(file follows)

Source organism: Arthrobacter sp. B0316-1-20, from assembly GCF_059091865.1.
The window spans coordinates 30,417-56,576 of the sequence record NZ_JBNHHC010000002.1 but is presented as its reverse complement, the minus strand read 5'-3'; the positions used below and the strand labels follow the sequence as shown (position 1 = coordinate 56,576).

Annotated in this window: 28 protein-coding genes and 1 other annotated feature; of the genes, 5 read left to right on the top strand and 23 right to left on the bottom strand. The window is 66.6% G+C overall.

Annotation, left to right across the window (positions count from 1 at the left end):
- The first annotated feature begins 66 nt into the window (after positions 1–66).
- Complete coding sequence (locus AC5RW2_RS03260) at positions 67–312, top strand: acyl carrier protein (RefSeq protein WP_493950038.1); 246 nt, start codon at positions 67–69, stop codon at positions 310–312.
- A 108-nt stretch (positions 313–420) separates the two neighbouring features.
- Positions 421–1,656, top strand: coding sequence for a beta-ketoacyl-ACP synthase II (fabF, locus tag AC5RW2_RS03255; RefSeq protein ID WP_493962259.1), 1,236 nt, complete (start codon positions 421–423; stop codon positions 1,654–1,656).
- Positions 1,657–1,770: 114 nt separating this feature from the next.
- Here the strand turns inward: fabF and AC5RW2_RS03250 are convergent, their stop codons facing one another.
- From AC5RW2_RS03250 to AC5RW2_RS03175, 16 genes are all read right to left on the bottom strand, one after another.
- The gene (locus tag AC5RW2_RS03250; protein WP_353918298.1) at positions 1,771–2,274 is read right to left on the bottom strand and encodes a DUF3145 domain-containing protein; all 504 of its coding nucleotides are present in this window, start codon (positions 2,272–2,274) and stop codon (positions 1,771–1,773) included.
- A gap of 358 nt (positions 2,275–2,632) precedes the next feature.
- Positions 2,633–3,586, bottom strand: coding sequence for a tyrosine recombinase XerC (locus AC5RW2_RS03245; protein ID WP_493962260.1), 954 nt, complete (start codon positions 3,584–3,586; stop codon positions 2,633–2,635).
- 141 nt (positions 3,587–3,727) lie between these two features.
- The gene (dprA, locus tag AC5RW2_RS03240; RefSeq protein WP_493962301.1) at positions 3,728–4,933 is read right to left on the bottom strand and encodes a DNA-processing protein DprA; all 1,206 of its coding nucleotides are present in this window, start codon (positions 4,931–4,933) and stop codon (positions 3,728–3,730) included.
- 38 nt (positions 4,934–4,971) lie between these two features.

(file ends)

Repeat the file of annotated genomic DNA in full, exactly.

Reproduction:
Source organism: Arthrobacter sp. B0316-1-20, from assembly GCF_059091865.1.
The window spans coordinates 30,417-56,576 of the sequence record NZ_JBNHHC010000002.1 but is presented as its reverse complement, the minus strand read 5'-3'; the positions used below and the strand labels follow the sequence as shown (position 1 = coordinate 56,576).

Annotated in this window: 28 protein-coding genes and 1 other annotated feature; of the genes, 5 read left to right on the top strand and 23 right to left on the bottom strand. The window is 66.6% G+C overall.

Annotation, left to right across the window (positions count from 1 at the left end):
- The first annotated feature begins 66 nt into the window (after positions 1–66).
- Complete coding sequence (locus AC5RW2_RS03260) at positions 67–312, top strand: acyl carrier protein (RefSeq protein WP_493950038.1); 246 nt, start codon at positions 67–69, stop codon at positions 310–312.
- A 108-nt stretch (positions 313–420) separates the two neighbouring features.
- Positions 421–1,656, top strand: coding sequence for a beta-ketoacyl-ACP synthase II (fabF, locus tag AC5RW2_RS03255; RefSeq protein ID WP_493962259.1), 1,236 nt, complete (start codon positions 421–423; stop codon positions 1,654–1,656).
- Positions 1,657–1,770: 114 nt separating this feature from the next.
- Here the strand turns inward: fabF and AC5RW2_RS03250 are convergent, their stop codons facing one another.
- From AC5RW2_RS03250 to AC5RW2_RS03175, 16 genes are all read right to left on the bottom strand, one after another.
- The gene (locus tag AC5RW2_RS03250; protein WP_353918298.1) at positions 1,771–2,274 is read right to left on the bottom strand and encodes a DUF3145 domain-containing protein; all 504 of its coding nucleotides are present in this window, start codon (positions 2,272–2,274) and stop codon (positions 1,771–1,773) included.
- A gap of 358 nt (positions 2,275–2,632) precedes the next feature.
- Positions 2,633–3,586, bottom strand: coding sequence for a tyrosine recombinase XerC (locus AC5RW2_RS03245; protein ID WP_493962260.1), 954 nt, complete (start codon positions 3,584–3,586; stop codon positions 2,633–2,635).
- 141 nt (positions 3,587–3,727) lie between these two features.
- The gene (dprA, locus tag AC5RW2_RS03240; RefSeq protein WP_493962301.1) at positions 3,728–4,933 is read right to left on the bottom strand and encodes a DNA-processing protein DprA; all 1,206 of its coding nucleotides are present in this window, start codon (positions 4,931–4,933) and stop codon (positions 3,728–3,730) included.
- 38 nt (positions 4,934–4,971) lie between these two features.